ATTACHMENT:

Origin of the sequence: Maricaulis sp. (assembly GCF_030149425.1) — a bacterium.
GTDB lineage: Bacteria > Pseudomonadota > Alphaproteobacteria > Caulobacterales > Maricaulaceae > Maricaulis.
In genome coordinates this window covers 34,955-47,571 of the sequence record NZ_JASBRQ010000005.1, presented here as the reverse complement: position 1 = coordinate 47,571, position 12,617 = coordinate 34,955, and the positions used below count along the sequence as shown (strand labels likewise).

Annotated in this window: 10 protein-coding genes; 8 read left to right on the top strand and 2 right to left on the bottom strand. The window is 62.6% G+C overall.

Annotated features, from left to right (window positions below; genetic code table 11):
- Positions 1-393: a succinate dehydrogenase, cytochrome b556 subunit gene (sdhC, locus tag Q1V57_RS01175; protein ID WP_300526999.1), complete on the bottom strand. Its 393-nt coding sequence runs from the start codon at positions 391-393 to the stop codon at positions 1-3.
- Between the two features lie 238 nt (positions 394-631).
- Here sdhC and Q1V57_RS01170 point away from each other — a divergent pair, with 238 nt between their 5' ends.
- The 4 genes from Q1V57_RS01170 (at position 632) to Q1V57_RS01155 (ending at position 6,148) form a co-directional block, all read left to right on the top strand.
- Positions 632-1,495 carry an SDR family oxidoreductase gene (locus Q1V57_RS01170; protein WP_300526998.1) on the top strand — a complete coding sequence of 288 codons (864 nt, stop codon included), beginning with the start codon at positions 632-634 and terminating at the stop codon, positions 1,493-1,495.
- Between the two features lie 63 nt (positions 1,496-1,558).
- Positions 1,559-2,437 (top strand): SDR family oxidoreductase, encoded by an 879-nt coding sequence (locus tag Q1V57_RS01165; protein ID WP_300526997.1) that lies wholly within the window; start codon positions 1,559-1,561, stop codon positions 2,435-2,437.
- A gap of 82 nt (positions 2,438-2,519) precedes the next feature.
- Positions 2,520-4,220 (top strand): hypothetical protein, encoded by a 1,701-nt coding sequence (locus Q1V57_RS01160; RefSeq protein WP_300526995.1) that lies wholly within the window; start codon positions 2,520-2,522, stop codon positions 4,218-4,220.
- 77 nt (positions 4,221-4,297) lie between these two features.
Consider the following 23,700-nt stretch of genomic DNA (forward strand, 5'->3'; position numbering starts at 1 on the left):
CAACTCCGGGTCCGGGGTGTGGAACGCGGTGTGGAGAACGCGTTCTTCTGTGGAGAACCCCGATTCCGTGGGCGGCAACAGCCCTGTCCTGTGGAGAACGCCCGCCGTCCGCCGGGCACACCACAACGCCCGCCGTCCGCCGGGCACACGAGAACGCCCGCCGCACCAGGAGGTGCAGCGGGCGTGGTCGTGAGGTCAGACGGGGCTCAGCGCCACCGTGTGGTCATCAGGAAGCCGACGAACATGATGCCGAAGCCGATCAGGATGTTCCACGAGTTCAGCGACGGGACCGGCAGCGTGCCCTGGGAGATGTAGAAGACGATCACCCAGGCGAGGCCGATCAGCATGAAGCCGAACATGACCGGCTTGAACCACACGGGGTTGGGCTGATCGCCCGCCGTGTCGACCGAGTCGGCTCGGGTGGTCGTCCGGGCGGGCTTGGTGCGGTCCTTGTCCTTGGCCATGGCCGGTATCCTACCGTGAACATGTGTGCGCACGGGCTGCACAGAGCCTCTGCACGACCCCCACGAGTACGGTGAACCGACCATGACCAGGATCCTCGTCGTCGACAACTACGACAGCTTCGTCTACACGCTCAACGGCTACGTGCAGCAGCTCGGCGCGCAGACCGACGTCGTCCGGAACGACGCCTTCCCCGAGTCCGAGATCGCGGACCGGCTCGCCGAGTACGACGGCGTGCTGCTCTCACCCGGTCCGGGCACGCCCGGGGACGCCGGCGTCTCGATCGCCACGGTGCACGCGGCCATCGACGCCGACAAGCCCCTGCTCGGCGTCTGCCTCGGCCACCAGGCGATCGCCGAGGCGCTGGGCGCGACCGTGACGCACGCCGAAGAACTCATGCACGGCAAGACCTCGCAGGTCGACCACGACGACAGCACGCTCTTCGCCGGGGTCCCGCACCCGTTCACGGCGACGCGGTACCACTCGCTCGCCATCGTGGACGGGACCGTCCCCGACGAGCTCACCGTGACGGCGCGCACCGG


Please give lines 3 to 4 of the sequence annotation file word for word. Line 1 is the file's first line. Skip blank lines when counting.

In genome coordinates this window covers 34,955-47,571 of the sequence record NZ_JASBRQ010000005.1, presented here as the reverse complement: position 1 = coordinate 47,571, position 12,617 = coordinate 34,955, and the positions used below count along the sequence as shown (strand labels likewise).

Annotated in this window: 10 protein-coding genes; 8 read left to right on the top strand and 2 right to left on the bottom strand. The window is 62.6% G+C overall.